WHITEHORSE—Today the Government of Yukon unveiled the territory’s new 911 call centre. The call centre relocated from the Whitehorse RCMP detachment building to the larger Emergency Response Centre.
“This centre is equipped with the necessary communications and support equipment to accommodate the expansion of Basic 911 service Yukon-wide,” Minister of Justice Brad Cathers said. “We are also providing funding to support hiring and training of additional RCMP operators to meet the increased volume of 911 calls when service is expanded to all communities.”
The Government of Yukon invested $334,000 to move the call centre and the Government of Canada contributed an additional $142,000 through the Territorial Police Services Agreement. The RCMP operates the call centre, called a public-safety answering point, on behalf of the Yukon government.
“The RCMP is proud to have provided Yukon's 911 public-safety answering point since 1995. This integrated function has proven to be an efficient way to respond to emergencies by coordinating medical, fire and police responders," Yukon RCMP commanding officer Chief Superintendent Peter Clark said. “This new facility allows us to increase the number of highly trained and valued call operators to serve the whole territory.”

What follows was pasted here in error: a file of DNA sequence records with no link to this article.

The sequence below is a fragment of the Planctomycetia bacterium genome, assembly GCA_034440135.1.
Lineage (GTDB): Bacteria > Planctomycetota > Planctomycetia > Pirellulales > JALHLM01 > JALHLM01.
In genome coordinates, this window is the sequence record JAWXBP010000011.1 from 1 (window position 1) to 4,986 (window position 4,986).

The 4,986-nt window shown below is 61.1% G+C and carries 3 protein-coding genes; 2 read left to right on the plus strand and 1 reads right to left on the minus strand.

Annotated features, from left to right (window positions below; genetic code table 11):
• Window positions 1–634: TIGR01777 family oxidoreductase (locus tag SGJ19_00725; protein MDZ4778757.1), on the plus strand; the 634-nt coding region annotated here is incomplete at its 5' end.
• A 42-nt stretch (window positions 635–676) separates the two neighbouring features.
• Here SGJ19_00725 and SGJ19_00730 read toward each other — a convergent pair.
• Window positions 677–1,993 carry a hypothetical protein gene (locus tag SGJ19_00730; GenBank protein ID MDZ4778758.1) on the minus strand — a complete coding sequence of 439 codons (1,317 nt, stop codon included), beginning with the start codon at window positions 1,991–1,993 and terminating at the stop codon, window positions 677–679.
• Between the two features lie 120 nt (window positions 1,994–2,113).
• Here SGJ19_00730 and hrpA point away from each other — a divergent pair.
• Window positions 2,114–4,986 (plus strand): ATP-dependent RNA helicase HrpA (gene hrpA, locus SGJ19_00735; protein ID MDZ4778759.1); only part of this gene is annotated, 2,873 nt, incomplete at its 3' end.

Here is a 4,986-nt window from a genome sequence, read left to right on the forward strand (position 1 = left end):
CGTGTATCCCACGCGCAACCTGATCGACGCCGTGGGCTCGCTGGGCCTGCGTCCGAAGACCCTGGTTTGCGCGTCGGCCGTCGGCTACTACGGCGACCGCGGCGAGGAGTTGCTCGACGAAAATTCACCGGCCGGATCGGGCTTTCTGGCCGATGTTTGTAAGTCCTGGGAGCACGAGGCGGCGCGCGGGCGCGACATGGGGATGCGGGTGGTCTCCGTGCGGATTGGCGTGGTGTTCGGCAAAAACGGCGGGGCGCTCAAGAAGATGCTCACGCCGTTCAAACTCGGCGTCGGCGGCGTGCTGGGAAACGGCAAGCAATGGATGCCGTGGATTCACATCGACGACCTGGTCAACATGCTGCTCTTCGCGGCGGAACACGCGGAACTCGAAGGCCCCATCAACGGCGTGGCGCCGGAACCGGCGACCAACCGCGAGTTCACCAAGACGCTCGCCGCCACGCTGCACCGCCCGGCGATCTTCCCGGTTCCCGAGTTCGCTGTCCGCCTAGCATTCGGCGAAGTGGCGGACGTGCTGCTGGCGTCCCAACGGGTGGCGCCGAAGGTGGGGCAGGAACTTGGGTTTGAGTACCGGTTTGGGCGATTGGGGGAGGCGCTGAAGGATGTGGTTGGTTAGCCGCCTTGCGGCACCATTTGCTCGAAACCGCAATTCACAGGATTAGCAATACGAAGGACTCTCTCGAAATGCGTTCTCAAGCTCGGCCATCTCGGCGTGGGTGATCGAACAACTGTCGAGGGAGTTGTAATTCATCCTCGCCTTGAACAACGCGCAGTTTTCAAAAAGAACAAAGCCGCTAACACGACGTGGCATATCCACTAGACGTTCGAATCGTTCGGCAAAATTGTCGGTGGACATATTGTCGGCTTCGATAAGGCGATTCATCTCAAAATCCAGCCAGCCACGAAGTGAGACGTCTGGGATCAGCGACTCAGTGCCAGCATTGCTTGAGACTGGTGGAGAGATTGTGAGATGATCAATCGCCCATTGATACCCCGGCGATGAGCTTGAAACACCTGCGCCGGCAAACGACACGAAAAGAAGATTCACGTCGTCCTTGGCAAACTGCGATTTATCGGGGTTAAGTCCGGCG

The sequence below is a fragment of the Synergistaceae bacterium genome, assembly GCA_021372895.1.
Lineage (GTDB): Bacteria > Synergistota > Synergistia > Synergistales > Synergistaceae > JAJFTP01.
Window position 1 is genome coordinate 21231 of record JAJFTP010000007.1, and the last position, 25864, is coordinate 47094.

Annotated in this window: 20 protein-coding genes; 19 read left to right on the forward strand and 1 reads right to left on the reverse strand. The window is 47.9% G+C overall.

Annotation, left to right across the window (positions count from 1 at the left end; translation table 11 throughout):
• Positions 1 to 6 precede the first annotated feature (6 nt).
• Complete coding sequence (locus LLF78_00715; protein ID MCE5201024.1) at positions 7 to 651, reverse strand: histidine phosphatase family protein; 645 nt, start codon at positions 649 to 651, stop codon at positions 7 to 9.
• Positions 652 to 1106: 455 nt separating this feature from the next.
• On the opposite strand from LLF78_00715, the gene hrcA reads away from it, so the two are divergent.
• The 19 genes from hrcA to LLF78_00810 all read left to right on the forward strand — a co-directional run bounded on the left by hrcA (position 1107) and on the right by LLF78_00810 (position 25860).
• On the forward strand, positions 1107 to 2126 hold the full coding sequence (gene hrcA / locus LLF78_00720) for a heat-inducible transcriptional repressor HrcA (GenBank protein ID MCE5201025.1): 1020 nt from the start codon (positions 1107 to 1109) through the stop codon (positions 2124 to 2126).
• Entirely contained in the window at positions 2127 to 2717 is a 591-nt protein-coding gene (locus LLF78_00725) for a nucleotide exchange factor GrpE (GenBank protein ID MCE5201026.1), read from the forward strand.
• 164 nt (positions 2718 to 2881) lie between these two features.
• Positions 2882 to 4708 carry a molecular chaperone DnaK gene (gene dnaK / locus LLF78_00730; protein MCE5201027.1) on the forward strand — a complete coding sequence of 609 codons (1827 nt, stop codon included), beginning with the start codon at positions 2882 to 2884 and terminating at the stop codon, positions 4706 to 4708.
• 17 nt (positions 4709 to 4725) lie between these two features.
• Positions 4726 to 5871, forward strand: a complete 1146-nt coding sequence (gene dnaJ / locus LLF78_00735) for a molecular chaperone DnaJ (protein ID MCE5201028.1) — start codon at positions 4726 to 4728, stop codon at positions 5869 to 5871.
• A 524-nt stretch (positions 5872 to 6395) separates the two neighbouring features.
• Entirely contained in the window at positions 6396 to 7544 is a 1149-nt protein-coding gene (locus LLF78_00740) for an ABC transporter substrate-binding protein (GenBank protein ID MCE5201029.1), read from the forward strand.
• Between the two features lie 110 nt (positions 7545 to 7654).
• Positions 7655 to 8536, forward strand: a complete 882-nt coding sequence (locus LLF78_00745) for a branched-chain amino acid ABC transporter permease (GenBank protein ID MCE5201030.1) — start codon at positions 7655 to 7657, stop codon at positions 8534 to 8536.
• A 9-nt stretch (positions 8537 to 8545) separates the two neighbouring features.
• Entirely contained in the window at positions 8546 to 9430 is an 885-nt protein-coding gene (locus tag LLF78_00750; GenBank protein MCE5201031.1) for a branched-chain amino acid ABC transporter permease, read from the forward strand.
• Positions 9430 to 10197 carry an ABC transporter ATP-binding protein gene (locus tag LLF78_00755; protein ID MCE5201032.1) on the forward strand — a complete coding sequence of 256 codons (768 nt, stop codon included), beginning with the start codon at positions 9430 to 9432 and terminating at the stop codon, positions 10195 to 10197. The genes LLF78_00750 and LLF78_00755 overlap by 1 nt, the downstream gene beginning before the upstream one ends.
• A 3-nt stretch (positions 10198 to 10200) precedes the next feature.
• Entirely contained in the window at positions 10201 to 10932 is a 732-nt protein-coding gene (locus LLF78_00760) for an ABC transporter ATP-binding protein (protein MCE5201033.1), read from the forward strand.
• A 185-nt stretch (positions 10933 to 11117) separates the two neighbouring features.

Expanding 911 service to rural Yukon communities is a priority for the Government of Yukon and its partners: the RCMP, the Association of Yukon Fire Chiefs and the Association of Yukon Communities.
“The ability to call 911 eliminates any doubt or delay in using the correct emergency number. The Association of Yukon Fire Chiefs has advocated for the expansion of 911 service in Yukon,” Association of Yukon Fire Chiefs president Jim Regimbal said. “When people are in need of help from first responders we need to be able to find you to help you, so ensure that you know your civic address and that it is visible to first responders.”
“Simplifying access to emergency services with one number across the territory benefits local residents and visitors to our communities,” Association of Yukon Communities president Wayne Potoroka said. “A number of communities have also prepared for 911 service by improving civic addressing.”
Basic 911 is a telephone-based dispatch service for emergency service providers. When a caller dials 911 the call is routed to the public-safety answering point, where an operator asks what the emergency is and where the caller is located. The operator then contacts the emergency service provider to dispatch police, fire or ambulance.
Emergency response services in rural communities will continue to be delivered by municipal and volunteer fire departments, volunteer emergency medical services, community nursing stations and the RCMP.
Organizational Strategy, RCMP